Erik from The Phantom of the Opera certainly has more than a few Ax-Crazy moments. His unfortunate habit of garroting anyone that sees him, aside from Christine, is certainly proof of this.
Please Don't Tell My Parents I'm a Supervillain: Jagged Bones, one of the villains hired by the Council of Seven and A Half to teach the Inscrutable Machine a lesson. His response to Claire's super-cuteness was to decide he wants to own her skeleton.
Renegades has The Detonator, a Mad Bomber with the ability to create explosives with her thoughts. She's also obsessed with harming Captain Chromium, to the point of endangering her teammates. Surprisingly Realistic Outcome occurs in that the moment this comes to light, the other Anarchists boot her out before she can harm them further.
Simon seems like a poised, cultured assassin at first, but as his Humiliation Conga kicks in and he repeatedly fails to complete a contract, the cracks begin to show. By the middle of book two he's willing to blow up over a hundred people, and possibly himself, just to kill a single target.
Mari's obsession with chivalry and knighthood is arguably the only thing that stops her from murdering anyone who looks at her sideways. When she's finally tormented to her breaking point, Nessa literally presses an ax into her hands and goads her into a killing spree.
Gregor Clegane, who, when he was a teenager, burned off half the face of his kid brother for playing with one of Gregor's discarded toys, is implied to have murdered his father, younger sister, wives and multiple servants, smashed a baby's head against a wall before raping and murdering his mother, and who spent the majority of the War of Five Kings leading a band of Sociopathic Soldiers in raping, burning and murdering all across the Riverlands. You know you're insane when even The Hound is scared of you.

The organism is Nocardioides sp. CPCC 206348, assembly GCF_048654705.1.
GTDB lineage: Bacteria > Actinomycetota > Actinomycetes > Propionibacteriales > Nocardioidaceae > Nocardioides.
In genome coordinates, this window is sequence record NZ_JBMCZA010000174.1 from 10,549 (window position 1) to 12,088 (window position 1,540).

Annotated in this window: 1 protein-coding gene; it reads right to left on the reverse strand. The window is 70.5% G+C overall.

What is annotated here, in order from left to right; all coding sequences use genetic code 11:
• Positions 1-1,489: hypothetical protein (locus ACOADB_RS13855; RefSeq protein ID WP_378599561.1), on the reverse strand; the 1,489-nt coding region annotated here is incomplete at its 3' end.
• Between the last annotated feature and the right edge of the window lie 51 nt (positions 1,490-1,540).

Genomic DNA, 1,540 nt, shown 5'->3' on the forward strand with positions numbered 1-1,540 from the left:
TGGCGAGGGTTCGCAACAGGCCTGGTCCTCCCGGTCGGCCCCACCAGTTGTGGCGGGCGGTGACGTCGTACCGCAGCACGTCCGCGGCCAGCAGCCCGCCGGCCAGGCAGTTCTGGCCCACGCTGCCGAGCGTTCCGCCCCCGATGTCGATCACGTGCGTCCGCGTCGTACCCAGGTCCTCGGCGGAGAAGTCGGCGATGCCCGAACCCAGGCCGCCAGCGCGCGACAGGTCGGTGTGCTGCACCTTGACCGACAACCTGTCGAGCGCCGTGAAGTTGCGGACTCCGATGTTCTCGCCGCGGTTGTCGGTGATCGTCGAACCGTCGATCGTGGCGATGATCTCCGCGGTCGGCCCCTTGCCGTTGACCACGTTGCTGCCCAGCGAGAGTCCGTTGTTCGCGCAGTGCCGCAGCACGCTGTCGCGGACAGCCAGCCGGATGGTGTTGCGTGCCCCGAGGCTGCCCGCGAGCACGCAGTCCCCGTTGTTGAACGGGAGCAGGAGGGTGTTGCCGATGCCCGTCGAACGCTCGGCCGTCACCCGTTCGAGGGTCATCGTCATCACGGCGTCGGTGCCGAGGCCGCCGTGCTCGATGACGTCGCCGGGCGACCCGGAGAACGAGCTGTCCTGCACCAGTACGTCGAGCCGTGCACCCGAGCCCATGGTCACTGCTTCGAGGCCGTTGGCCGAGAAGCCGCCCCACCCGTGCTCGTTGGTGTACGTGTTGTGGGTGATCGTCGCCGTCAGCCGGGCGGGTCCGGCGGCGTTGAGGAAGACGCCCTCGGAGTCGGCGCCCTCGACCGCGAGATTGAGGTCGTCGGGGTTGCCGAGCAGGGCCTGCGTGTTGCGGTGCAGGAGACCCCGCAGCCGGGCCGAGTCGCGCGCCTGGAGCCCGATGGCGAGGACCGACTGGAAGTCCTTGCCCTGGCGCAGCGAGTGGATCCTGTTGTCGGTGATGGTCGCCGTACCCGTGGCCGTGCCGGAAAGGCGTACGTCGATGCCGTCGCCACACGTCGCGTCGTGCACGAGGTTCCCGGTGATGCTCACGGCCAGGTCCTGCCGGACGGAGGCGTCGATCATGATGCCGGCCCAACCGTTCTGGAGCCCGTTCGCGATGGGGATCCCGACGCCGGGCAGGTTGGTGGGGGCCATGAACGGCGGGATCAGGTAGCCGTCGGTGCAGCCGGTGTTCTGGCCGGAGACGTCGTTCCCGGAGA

Interestingly enough, Arya Stark (a survivor of one of Gregor's murderous rampages through south-central Westeros) seems headed in this direction. She's one of the good guys, though. It's a real pity that she never got the chance to give Gregor a taste of valar morghulis ( High Valyrian for "Everyone Dies") before his death.
Joffrey Baratheon is an interesting example. He's a sadistic sociopath and has almost no regard for human life whatsoever, but he's also an abject coward who can't win a fight against a girl half his size, so rather than do the deed himself, he likes to have his thugs kill and beat people in front of him or shoot defenseless people with a crossbow from a safe distance.
Jaime Lannister considered the Smiling Knight to be the Mountain of his boyhood, "half as big but twice as mad."
The Faceless Men, an assassins' guild, sometimes use a paste spiced with basilisk blood in their killings. It gives meat a savory scent, but when eaten induces a violent madness in any creature with warm blood, man or beast. Reportedly, a mouse will attack a lion after a taste of the stuff.
In Spectral Shadows Cygnusians can become infected with Red Vision, a genetic disorder that will make anyone this.
And then there's Lukas, who's psychotic and will kill anyone he doesn't like or who doesn't give him his way.
Joaquin from Star Trek: The Eugenics Wars is quite fond of throwing knives at people he doesn't like. Khan shows shades of this from time to time but he can control himself.
The Strange Case of Dr. Jekyll and Mr. Hyde — If Edward Hyde isn't Ax Crazy then who is? He does pretty horrible things throughout the book, but the most gruesome of his deeds is the murder of one of the leaders of parliament. He has completely no reason for it, no provocation, and bashing in the face of a random, old gentleman isn't really anything that sane men would do. As described in the book: